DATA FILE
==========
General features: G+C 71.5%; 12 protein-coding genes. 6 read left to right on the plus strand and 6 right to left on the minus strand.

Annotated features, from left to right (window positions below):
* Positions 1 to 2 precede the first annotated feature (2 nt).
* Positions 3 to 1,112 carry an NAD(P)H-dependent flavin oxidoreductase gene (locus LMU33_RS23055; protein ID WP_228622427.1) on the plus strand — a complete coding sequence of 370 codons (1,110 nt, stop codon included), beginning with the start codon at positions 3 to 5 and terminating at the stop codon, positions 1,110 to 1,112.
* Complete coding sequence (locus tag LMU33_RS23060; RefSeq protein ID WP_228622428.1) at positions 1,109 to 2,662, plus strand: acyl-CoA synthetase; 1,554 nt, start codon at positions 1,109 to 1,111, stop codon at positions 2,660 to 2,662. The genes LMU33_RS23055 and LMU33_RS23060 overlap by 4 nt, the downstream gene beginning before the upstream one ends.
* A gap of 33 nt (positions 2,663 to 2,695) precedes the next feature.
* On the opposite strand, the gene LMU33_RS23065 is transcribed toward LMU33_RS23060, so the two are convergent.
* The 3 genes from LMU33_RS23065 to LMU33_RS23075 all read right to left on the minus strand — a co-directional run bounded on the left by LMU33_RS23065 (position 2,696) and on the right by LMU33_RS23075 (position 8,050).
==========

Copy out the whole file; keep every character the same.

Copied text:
General features: G+C 71.5%; 12 protein-coding genes. 6 read left to right on the plus strand and 6 right to left on the minus strand.

Annotated features, from left to right (window positions below):
* Positions 1 to 2 precede the first annotated feature (2 nt).
* Positions 3 to 1,112 carry an NAD(P)H-dependent flavin oxidoreductase gene (locus LMU33_RS23055; protein ID WP_228622427.1) on the plus strand — a complete coding sequence of 370 codons (1,110 nt, stop codon included), beginning with the start codon at positions 3 to 5 and terminating at the stop codon, positions 1,110 to 1,112.
* Complete coding sequence (locus tag LMU33_RS23060; RefSeq protein ID WP_228622428.1) at positions 1,109 to 2,662, plus strand: acyl-CoA synthetase; 1,554 nt, start codon at positions 1,109 to 1,111, stop codon at positions 2,660 to 2,662. The genes LMU33_RS23055 and LMU33_RS23060 overlap by 4 nt, the downstream gene beginning before the upstream one ends.
* A gap of 33 nt (positions 2,663 to 2,695) precedes the next feature.
* On the opposite strand, the gene LMU33_RS23065 is transcribed toward LMU33_RS23060, so the two are convergent.
* The 3 genes from LMU33_RS23065 to LMU33_RS23075 all read right to left on the minus strand — a co-directional run bounded on the left by LMU33_RS23065 (position 2,696) and on the right by LMU33_RS23075 (position 8,050).